Opening statements began Tuesday in the trial of Chicago Police Officer Marco Proano, who faces federal civil rights charges for excessive use of force in connection to a 2013 shooting that injured two teenagers.
Police dashcam video captured the moment Proano fired his service weapon into a car full of teenagers the night of December 22, 2013.
Investigators found that he fired 16 shots in all, and a grand jury indicted Proano in 2016 on charges that he violated the civil rights of the teens – whose families already reached a civil settlement with the City of Chicago.
When he was charged, Proano’s attorney, Dan Herbert, said the shooting was justified because the car was stolen and another officer saw a gun inside.
“The reality is these shootings are ugly and they show situations that, to the public and the uninformed and uneducated when it comes to police work, they look like bad shootings,” said Herbert, who also represents Chicago Police Officer Jason Van Dyke, facing murder charges in the high-profile shooting death of 17-year-old Laquan McDonald.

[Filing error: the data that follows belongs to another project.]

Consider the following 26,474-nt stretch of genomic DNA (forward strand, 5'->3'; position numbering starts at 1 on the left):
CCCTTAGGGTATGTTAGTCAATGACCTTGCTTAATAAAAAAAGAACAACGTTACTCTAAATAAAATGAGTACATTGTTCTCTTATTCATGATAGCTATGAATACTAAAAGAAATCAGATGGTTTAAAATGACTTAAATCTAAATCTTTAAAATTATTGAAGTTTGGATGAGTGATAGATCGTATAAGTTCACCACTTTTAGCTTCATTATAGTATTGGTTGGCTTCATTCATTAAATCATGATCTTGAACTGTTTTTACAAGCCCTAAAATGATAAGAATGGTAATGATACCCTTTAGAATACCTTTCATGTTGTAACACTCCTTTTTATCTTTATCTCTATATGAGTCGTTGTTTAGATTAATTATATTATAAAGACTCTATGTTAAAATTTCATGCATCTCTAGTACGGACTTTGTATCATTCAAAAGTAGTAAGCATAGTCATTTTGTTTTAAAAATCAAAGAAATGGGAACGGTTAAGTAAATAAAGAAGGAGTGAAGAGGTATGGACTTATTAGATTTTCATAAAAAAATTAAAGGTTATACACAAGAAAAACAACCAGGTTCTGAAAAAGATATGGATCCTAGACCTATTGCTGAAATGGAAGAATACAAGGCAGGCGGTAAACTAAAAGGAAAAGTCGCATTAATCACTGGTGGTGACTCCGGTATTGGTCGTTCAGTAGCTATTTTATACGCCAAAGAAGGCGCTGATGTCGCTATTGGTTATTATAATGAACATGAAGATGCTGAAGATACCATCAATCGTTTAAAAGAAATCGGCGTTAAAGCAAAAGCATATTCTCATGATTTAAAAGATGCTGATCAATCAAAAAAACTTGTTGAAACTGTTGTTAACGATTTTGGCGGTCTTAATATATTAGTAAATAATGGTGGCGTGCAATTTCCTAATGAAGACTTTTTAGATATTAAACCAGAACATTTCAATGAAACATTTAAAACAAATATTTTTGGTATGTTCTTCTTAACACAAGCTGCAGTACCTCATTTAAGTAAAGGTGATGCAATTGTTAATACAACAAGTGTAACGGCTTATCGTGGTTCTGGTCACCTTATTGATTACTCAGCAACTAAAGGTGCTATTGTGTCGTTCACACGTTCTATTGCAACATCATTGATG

“When you find out the facts, when you find out what is happening and, most importantly, when you find out how these police officers were trained by their supervisors, their leaders, to do exactly what he did. Now they are turning their back on him,” Herbert continued.
A 10-year veteran of the force, Proano has been suspended without pay since the shooting, and the Independent Police Review Authority recommended that he be fired.
Chicago Police Superintendent Eddie Johnson is still considering that recommendation, and said that the department’s training has changed in light of that incident.
“That’s why our new use of force policy is moving us in the right direction, because we highlight the sanctity of life and de-escalation,” Johnson said.